INVASIVE SPECIES

The lands of the Rice Lake Plains and, indeed, most of Northumberland County, are host to a myriad selection of invasive species. The major problems, however, are caused by a few culprits, details of which follow.

At the top of the list are Dog-strangling Vine, Garlic Mustard, European Buckthorn and Scots Pine. Then, more recently, a very unpleasant plant has established itself in some areas. It is the Giant Hogweed. Some of the notable invasive species are honeysuckle, sweet white clover, spotted knapweed, Timothy’s smooth brome grass and Norway Maple.

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Dog-strangling Vine (also known as swallowwort) is a perennial plant native to eastern Europe. It has been spreading rapidly in southern Ontario and New York State. The plant has tiny brown five-petalled flowers and shiny spade-shaped leaves. As a member of the milkweed family, it has white sap, and disperses its seeds by wind. DSV can take over entire fields or the forest floors, reducing native plant diversity.

Photo by Ken Towle

Garlic Mustard was probably introduced by European settlers as a food source. When squeezed leaves smell somewhat like garlic. The plant is biennial. In the first year it forms a basal rosette of serrated kidney-shaped leaves that remain green through the winter. In the second year it grows a stem up to one metre high with tiny four-petalled white flowers. Garlic mustard spreads rapidly along forest edges and within forests, displacing native wildflowers. The plant secretes chemicals in the soil that retard the growth of other plants, preventing competition.

Photo by Ken Towle

European Buckthorn is a shrub species that was introduced as a fast-growing windbreak. It has shiny oval leaves with a distinctive pattern of veins arching toward the tip. These leaves remain green long after most trees and shrubs have shed their autumn foliage. Female plants produce thousands of black berries that attract birds, including flocks of European Starlings. Birds then spread the seeds throughout the landscape. European buckthorn can quickly take over the understory of woodlots, displacing native shrubs and wildflowers.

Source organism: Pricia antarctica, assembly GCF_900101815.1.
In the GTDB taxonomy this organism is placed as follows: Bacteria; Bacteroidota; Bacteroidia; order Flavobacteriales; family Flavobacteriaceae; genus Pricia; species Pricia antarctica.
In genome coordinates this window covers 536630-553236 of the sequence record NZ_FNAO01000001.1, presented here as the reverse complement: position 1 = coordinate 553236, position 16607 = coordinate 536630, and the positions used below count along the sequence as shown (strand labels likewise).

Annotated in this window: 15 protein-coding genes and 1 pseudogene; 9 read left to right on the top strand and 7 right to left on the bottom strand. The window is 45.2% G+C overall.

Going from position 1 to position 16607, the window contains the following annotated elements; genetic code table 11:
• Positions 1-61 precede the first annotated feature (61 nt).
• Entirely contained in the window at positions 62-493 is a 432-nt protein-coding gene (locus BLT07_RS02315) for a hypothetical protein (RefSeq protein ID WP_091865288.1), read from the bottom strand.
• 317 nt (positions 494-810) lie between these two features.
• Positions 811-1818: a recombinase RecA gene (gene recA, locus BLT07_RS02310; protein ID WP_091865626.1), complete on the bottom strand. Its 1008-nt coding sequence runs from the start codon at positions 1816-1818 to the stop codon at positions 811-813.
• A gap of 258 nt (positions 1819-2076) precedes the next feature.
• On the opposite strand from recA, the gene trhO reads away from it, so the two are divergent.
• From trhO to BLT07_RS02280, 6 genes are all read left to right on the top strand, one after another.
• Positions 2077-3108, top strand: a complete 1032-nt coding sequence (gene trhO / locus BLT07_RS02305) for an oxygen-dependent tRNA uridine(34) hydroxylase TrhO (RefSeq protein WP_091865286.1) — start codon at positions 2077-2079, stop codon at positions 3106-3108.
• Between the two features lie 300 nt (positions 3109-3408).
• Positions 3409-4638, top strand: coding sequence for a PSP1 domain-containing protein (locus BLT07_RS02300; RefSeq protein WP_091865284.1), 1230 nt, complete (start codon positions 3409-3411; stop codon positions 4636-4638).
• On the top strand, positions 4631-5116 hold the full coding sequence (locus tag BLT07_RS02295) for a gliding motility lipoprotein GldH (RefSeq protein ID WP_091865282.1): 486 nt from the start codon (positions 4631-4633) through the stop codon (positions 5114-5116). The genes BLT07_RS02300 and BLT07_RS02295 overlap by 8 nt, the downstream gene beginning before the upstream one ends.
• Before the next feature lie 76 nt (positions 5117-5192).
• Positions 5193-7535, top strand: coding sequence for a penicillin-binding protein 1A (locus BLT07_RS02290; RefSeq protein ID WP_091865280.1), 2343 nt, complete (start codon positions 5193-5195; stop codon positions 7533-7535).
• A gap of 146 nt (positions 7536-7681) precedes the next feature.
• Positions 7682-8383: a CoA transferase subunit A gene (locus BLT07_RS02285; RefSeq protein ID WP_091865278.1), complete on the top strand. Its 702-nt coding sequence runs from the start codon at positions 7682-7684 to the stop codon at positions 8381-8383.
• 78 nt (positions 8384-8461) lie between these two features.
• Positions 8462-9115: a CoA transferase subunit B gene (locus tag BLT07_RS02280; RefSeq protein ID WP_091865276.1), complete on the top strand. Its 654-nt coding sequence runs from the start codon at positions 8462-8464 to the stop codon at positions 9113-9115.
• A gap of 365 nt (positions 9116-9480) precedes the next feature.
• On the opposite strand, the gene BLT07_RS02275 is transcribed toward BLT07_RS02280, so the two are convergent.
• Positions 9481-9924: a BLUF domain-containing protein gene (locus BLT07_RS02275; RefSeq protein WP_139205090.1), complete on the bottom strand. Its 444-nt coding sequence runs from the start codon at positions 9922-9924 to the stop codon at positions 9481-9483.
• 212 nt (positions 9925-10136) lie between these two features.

Photo by Ken Towle

Scots Pine: In Europe and parts of Asia, Scots pine is valued both as an important commercial species and for its ecological value. In Ontario, where it was introduced in the 1920s, it is now considered to be an exotic (non-native) tree species that has invasive tendencies and can be host to a wide range of insects and diseases. It is a prolific producer of seeds which germinate well if given the right light conditions. Thus if not removed, it will rapidly spread and completely take over abandoned fields.

 

Giant Hogweed is a very large plant in the parsley family. It has broad, deeply toothed leaves, a thick stem, and broad, umbrella-like white flower heads. It looks very similar to Cow Parsnip, but is much larger. Giant Hogweed is a threat to human health. If the oil from the plant gets on the skin and the skin is then exposed to sunlight it can result in severe and painful blistering. If the oils get in eyes they can cause temporary or permanent blindness. Do not touch this plant!
Ontario Invasive Plant Council ~ ~ Publications

Sweet White Clover: This has been planted as a forage crop. It can grow tall and crowd out native prairie plants.  Many prairie plants are adapted to do well in soils with low nitrogen but sweet white clover increases the nitrogen in the soil and therefore reduces any competitive advantage that the prairie plants have.

Photo by Janine Mcleod

Spotted Knapweed is native to Eurasia and was introduced to North America over 100 years ago. It does well in disturbed locations, with dry conditions and poor soil.  It can quickly invade old fields and restoration sites.   It spreads mainly by seed and each plant can produce over 1000 seeds.  It also releases chemicals in the soil that limit the growth of other plants.

Photo by Janine Mcleod

Timothy (L) and Smooth brome grass (R): These are introduced cool season grasses which come up early in the spring. Native prairie grasses are warm season grasses that come up after any chance of frost has passed.  The cool season grasses compete with the native grasses for resources such as water, soil nutrients and sunlight. 

Photos by Janine Mcleod

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